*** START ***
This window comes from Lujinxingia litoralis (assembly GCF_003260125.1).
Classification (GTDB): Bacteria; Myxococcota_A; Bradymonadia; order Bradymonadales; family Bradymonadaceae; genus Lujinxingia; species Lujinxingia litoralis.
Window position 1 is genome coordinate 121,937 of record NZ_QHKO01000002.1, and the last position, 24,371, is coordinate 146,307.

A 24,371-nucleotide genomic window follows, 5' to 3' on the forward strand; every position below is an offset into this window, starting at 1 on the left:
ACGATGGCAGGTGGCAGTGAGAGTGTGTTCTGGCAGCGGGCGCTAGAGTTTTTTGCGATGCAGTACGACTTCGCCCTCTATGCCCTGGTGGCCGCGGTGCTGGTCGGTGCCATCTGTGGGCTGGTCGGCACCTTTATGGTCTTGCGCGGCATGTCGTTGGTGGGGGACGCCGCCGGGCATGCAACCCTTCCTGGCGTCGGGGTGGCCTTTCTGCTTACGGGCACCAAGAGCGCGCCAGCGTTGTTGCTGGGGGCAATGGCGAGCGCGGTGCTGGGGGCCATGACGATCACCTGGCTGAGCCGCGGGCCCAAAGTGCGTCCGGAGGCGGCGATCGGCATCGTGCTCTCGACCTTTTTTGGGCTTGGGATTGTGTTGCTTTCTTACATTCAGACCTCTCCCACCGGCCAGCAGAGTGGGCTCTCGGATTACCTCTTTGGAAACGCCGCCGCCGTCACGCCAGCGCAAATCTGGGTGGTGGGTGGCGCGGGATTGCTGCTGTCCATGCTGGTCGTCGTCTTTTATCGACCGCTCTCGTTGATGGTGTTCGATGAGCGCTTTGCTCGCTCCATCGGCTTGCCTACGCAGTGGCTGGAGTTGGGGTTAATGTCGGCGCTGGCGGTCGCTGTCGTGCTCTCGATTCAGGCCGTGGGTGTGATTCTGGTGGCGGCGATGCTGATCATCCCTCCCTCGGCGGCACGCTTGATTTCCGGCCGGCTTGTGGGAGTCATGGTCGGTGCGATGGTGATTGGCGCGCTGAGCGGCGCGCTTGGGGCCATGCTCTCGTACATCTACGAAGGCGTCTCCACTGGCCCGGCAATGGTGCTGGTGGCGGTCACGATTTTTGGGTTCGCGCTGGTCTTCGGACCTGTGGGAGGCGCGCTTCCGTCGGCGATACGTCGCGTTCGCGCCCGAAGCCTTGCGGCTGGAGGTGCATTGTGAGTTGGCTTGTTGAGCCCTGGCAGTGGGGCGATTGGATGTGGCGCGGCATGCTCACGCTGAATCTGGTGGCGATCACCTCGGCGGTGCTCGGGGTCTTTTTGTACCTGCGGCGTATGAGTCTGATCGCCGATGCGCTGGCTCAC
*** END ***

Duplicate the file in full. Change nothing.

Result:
This window comes from Lujinxingia litoralis (assembly GCF_003260125.1).
Classification (GTDB): Bacteria; Myxococcota_A; Bradymonadia; order Bradymonadales; family Bradymonadaceae; genus Lujinxingia; species Lujinxingia litoralis.
Window position 1 is genome coordinate 121,937 of record NZ_QHKO01000002.1, and the last position, 24,371, is coordinate 146,307.

A 24,371-nucleotide genomic window follows, 5' to 3' on the forward strand; every position below is an offset into this window, starting at 1 on the left:
ACGATGGCAGGTGGCAGTGAGAGTGTGTTCTGGCAGCGGGCGCTAGAGTTTTTTGCGATGCAGTACGACTTCGCCCTCTATGCCCTGGTGGCCGCGGTGCTGGTCGGTGCCATCTGTGGGCTGGTCGGCACCTTTATGGTCTTGCGCGGCATGTCGTTGGTGGGGGACGCCGCCGGGCATGCAACCCTTCCTGGCGTCGGGGTGGCCTTTCTGCTTACGGGCACCAAGAGCGCGCCAGCGTTGTTGCTGGGGGCAATGGCGAGCGCGGTGCTGGGGGCCATGACGATCACCTGGCTGAGCCGCGGGCCCAAAGTGCGTCCGGAGGCGGCGATCGGCATCGTGCTCTCGACCTTTTTTGGGCTTGGGATTGTGTTGCTTTCTTACATTCAGACCTCTCCCACCGGCCAGCAGAGTGGGCTCTCGGATTACCTCTTTGGAAACGCCGCCGCCGTCACGCCAGCGCAAATCTGGGTGGTGGGTGGCGCGGGATTGCTGCTGTCCATGCTGGTCGTCGTCTTTTATCGACCGCTCTCGTTGATGGTGTTCGATGAGCGCTTTGCTCGCTCCATCGGCTTGCCTACGCAGTGGCTGGAGTTGGGGTTAATGTCGGCGCTGGCGGTCGCTGTCGTGCTCTCGATTCAGGCCGTGGGTGTGATTCTGGTGGCGGCGATGCTGATCATCCCTCCCTCGGCGGCACGCTTGATTTCCGGCCGGCTTGTGGGAGTCATGGTCGGTGCGATGGTGATTGGCGCGCTGAGCGGCGCGCTTGGGGCCATGCTCTCGTACATCTACGAAGGCGTCTCCACTGGCCCGGCAATGGTGCTGGTGGCGGTCACGATTTTTGGGTTCGCGCTGGTCTTCGGACCTGTGGGAGGCGCGCTTCCGTCGGCGATACGTCGCGTTCGCGCCCGAAGCCTTGCGGCTGGAGGTGCATTGTGAGTTGGCTTGTTGAGCCCTGGCAGTGGGGCGATTGGATGTGGCGCGGCATGCTCACGCTGAATCTGGTGGCGATCACCTCGGCGGTGCTCGGGGTCTTTTTGTACCTGCGGCGTATGAGTCTGATCGCCGATGCGCTGGCTCAC